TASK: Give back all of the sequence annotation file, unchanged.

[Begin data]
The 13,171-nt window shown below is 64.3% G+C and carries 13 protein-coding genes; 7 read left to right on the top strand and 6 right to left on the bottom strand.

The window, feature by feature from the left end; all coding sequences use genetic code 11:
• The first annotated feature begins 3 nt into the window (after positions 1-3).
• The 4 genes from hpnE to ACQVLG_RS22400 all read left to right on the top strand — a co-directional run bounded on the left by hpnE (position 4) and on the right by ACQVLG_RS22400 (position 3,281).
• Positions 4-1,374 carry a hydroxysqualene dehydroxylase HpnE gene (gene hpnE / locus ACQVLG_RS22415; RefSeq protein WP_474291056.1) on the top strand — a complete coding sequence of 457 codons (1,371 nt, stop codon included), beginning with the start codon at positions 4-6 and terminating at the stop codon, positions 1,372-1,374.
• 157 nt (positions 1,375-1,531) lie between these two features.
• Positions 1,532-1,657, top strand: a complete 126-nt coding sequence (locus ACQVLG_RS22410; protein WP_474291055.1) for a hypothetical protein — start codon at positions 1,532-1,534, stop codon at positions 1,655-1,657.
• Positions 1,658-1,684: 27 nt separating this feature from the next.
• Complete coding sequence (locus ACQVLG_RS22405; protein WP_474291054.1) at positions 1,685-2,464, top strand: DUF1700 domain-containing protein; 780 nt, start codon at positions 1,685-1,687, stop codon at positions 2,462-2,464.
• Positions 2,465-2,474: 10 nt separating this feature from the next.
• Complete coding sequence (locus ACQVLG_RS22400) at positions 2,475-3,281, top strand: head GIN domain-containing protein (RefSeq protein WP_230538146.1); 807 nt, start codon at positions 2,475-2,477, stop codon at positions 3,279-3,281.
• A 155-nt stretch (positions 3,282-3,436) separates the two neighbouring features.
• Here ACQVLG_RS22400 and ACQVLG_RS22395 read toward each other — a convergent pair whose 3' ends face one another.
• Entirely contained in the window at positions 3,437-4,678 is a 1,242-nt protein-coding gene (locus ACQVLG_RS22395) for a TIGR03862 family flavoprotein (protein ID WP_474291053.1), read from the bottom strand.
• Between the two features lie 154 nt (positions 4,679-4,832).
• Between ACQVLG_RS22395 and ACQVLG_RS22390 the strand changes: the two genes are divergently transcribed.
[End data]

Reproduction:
The 13,171-nt window shown below is 64.3% G+C and carries 13 protein-coding genes; 7 read left to right on the top strand and 6 right to left on the bottom strand.

The window, feature by feature from the left end; all coding sequences use genetic code 11:
• The first annotated feature begins 3 nt into the window (after positions 1-3).
• The 4 genes from hpnE to ACQVLG_RS22400 all read left to right on the top strand — a co-directional run bounded on the left by hpnE (position 4) and on the right by ACQVLG_RS22400 (position 3,281).
• Positions 4-1,374 carry a hydroxysqualene dehydroxylase HpnE gene (gene hpnE / locus ACQVLG_RS22415; RefSeq protein WP_474291056.1) on the top strand — a complete coding sequence of 457 codons (1,371 nt, stop codon included), beginning with the start codon at positions 4-6 and terminating at the stop codon, positions 1,372-1,374.
• 157 nt (positions 1,375-1,531) lie between these two features.
• Positions 1,532-1,657, top strand: a complete 126-nt coding sequence (locus ACQVLG_RS22410; protein WP_474291055.1) for a hypothetical protein — start codon at positions 1,532-1,534, stop codon at positions 1,655-1,657.
• Positions 1,658-1,684: 27 nt separating this feature from the next.
• Complete coding sequence (locus ACQVLG_RS22405; protein WP_474291054.1) at positions 1,685-2,464, top strand: DUF1700 domain-containing protein; 780 nt, start codon at positions 1,685-1,687, stop codon at positions 2,462-2,464.
• Positions 2,465-2,474: 10 nt separating this feature from the next.
• Complete coding sequence (locus ACQVLG_RS22400) at positions 2,475-3,281, top strand: head GIN domain-containing protein (RefSeq protein WP_230538146.1); 807 nt, start codon at positions 2,475-2,477, stop codon at positions 3,279-3,281.
• A 155-nt stretch (positions 3,282-3,436) separates the two neighbouring features.
• Here ACQVLG_RS22400 and ACQVLG_RS22395 read toward each other — a convergent pair whose 3' ends face one another.
• Entirely contained in the window at positions 3,437-4,678 is a 1,242-nt protein-coding gene (locus ACQVLG_RS22395) for a TIGR03862 family flavoprotein (protein ID WP_474291053.1), read from the bottom strand.
• Between the two features lie 154 nt (positions 4,679-4,832).
• Between ACQVLG_RS22395 and ACQVLG_RS22390 the strand changes: the two genes are divergently transcribed.